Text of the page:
Kia Sephia Origins
Despite the fact that Kia eventually became well-known for its better compact sport utility minivans, the subcompact Sephia hit the market first. Launched in 1992, the Sephia arrived in the U.S. a year later with sales seeping in as Kias only sold in 11 western states.
Borrowing components from Mazda and offering consumers an affordable alternative to the Hyundai Elantra and Ford Escort, the Sephia originally received very favorable reviews for its low cost and fuel efficiency. Unfortunately, complaint issues involving vehicle performance, a noisy ride, and the poor location of dashboard controls sideline the Sephia.
Following an acceptable run of almost a dozen years in production, Kia discontinued the Sephia worldwide in 2004, having already replaced it in name three years prior with the Spectra.About the Kia Sephia
Following the Kia Sephia’s rough start in its first year in the United States, things leveled out some for the Korean compact by 1995. Kia offers this model in three distinct trim choices: the base LS, mid-level RS, and upscale GS.
Power options include a 1.6-liter or 1.8-liter, four-cylinder engine delivering a scant 88 horsepower. But, in terms of its fuel economy, few competitors can match its 33 mpg in the city or out on the open road. While Sephia’s strength under the hood never significantly improved, its fuel rating remained strong, with this Kia model never dropping below 30 mpg until well into its run.
Vehicle reliability proved a troublesome aspect for virtually all the Sephia models from 1994 until roughly 2000, with driver complaints ranging from the premature wearing down of brake pads to difficulty starting the car or stalling, which experts believe can be traced to a faulty crankshaft sensor on 1.8-liter engines.
The Sephia’s cost-effectiveness also offers a major benefit to drivers. The brand new models hover between $10,000 and $15,000. These days, a used Kia Sephia can be purchased for roughly 20 percent of that total, or about $2,000 to $3,000.Kia Sephia Features
By the time its farewell model rolled off the assemblage, the 2004 Kia Sephia had different names in different countries, including the Mentor, Schuma, and Spectra. Discontinued in the U.S. in 2001, but living on elsewhere, the 2004 Sephia contains a 124 horsepower, 1.8-liter, four-cylinder engine teamed with a standard five-speed manual or an optional four-speed automatic transmission. It has a fuel economy of 21/31 mpg city/highway.
With a conservatively designed exterior, the Kia Sephia shares much in common with its sedan contemporaries in terms of body style and size, measuring 55.7 inches tall and 177.6 inches in length, with a 100.8-inch wheelbase. Available in both a sedan (LS) and hatchback (GS and GSX) trims, the Sephia comes with front cabin bucket seats for a passenger capacity of five. There’s even more space options thanks to the hatchback’s folding backseat, which affords an additional 12 cubic feet of room.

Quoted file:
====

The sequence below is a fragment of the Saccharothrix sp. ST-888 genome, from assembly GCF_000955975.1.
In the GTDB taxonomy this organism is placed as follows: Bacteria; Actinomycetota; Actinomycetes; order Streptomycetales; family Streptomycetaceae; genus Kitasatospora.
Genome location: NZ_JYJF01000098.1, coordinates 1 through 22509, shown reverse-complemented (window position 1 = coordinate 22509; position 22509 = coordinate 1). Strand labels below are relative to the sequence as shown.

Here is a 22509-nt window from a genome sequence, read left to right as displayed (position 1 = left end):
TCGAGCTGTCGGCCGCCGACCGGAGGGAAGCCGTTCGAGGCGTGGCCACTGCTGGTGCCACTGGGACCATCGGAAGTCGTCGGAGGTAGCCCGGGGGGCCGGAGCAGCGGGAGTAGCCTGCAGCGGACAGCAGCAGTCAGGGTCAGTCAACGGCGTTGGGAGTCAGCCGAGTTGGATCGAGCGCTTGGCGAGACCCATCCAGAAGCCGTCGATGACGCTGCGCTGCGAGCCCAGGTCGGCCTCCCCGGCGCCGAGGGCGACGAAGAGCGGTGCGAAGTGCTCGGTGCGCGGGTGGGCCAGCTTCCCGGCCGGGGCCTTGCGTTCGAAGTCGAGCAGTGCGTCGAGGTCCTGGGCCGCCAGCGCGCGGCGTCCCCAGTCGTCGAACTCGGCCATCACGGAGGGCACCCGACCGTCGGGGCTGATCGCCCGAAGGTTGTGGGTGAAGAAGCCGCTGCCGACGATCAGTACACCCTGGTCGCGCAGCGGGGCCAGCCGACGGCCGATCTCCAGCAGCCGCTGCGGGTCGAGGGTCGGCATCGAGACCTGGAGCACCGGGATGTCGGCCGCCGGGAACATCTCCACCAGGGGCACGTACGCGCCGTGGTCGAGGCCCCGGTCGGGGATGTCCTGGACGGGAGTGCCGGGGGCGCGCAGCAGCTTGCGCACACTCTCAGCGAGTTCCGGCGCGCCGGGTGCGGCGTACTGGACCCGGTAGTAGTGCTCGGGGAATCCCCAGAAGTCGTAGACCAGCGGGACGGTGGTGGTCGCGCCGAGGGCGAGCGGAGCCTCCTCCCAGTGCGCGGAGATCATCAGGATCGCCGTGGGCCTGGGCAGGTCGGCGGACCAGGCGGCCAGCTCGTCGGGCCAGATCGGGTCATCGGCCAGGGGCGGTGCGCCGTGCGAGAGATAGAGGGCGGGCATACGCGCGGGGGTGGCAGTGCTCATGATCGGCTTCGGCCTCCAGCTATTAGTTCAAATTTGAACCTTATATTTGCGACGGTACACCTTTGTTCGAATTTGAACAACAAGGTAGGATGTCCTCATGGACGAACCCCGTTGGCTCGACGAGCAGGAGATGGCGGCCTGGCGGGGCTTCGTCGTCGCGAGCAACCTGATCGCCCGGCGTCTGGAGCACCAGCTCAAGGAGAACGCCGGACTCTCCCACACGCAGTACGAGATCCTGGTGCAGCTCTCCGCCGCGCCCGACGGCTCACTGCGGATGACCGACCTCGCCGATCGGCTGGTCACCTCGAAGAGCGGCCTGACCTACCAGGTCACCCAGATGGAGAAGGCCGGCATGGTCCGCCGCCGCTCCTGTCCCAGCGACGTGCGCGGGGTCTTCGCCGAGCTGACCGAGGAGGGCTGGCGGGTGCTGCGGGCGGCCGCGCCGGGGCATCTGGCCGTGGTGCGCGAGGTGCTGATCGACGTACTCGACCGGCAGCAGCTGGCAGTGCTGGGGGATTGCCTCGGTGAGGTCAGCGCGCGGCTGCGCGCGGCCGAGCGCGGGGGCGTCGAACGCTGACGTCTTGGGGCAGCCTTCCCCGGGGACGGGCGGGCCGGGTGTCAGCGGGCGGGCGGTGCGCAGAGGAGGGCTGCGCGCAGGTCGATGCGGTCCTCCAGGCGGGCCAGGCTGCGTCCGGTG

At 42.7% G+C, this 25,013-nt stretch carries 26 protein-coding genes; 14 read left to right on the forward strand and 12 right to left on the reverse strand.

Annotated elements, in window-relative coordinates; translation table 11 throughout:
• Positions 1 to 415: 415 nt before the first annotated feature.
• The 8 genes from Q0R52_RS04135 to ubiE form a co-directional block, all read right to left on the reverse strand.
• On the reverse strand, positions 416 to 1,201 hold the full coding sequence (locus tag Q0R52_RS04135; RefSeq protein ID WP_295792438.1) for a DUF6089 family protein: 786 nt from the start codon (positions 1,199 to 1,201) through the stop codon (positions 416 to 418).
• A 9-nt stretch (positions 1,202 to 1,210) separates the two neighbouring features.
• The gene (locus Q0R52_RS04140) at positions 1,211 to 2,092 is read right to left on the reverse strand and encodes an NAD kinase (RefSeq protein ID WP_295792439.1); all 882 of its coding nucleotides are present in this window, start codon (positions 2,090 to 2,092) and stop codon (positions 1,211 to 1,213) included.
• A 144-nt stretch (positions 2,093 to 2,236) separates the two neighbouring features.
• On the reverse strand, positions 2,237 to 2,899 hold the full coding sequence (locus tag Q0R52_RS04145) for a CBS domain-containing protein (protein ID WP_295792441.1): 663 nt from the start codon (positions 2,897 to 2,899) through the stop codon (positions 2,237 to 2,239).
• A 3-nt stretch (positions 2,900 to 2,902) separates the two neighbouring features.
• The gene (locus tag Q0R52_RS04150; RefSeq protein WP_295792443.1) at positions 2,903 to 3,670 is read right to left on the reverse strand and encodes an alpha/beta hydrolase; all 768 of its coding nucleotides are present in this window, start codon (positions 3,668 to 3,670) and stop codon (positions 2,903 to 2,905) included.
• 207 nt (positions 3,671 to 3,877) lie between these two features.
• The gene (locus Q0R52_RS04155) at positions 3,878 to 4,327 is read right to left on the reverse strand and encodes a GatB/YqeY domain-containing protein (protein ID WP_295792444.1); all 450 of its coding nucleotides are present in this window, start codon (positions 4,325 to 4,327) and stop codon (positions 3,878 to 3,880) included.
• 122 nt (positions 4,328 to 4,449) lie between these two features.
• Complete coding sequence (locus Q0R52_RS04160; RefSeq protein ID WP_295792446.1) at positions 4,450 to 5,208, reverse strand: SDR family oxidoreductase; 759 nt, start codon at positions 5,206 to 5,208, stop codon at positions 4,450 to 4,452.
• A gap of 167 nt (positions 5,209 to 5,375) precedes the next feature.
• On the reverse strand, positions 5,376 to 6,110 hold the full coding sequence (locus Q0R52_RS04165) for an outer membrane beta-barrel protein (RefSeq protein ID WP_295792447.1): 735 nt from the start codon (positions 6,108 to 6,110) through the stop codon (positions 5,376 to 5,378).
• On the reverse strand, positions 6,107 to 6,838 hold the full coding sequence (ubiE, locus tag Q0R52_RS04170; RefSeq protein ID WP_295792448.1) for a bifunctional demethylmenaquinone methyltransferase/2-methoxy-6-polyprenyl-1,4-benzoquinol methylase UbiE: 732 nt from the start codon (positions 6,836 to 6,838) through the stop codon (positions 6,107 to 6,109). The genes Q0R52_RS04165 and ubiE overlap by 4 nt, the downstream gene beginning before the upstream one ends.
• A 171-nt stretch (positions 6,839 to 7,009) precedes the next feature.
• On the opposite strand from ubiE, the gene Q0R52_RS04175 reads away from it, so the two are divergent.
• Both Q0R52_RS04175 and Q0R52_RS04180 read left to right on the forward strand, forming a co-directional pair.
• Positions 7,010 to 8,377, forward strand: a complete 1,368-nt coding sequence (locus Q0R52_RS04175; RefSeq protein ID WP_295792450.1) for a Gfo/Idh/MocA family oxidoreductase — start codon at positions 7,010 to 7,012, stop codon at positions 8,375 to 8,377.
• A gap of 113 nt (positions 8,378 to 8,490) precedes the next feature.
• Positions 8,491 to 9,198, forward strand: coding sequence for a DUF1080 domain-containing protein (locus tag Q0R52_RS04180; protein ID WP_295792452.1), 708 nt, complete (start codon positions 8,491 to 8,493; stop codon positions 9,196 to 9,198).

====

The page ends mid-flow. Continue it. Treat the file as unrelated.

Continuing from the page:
The LS sedan model offers several features absent on the less-expensive base model: all-cloth seats, a tilting steering column, a fold-down tilt feature for the driver’s seat, and a 60/40-split rear seatback. With the optional Power Package, the LS sedan includes cruise control, air-conditioning, and power mirrors, locks, and windows. In terms of trunk space, the sedan totals approximately 10.5 cubic feet. Additional amenities left over from the 2003 include body side molding, an illuminated ignition switch, and a stereo/CD player.
Current Kelly Bluebook pricing places a 2004 Sephia between $5,000 and $6,000.Kia Sephia Evolution
With 1995’s three elective trim versions (RS, GS, and LS) the Kia Sephia gains a much needed optional anti-lock braking system. The following year, that same safety feature became standard across the board, with dual airbags, and two engine options: a 1.6-liter producing 105 horsepower or the slightly stronger 1.8-liter with 122 horsepower. Both are dual-camshaft, four-cylinder engines. Standard equipment includes tinted glass, a rear window defogger, dual outside mirrors, a split folding rear seat, as well as reclining front bucket seats for more passenger comfort. Air-conditioning also comes standard on the GS but only as an option on the LS and RS models.
Two years later, in 1998, Kia introduced an improved power package as an option for the LS model, and the model received an in-house facelift, becoming a four-door sedan/five-door liftback. In 2000, additional standard equipment improved the base model, such as a fold-down back seat, power steering, and an AM/FM cassette player. The most welcomed change for car consumers occurred in 2001 when Kia launched its 10 year 100,000 mile powertrain warranty.
2002 saw the first true redesign of the Kia Sephia with efforts to combat prior driver objections by making the interior cabin quieter during travel. The 2003 model offers the top design in terms of overall vehicular improvements; some noticeable changes include decreased road noise, rear window wipers, a CD player, and an illuminated ignition switch.
Despite efforts to make the Kia Sephia a more noticeable player in its class, production ceased altogether by 2004.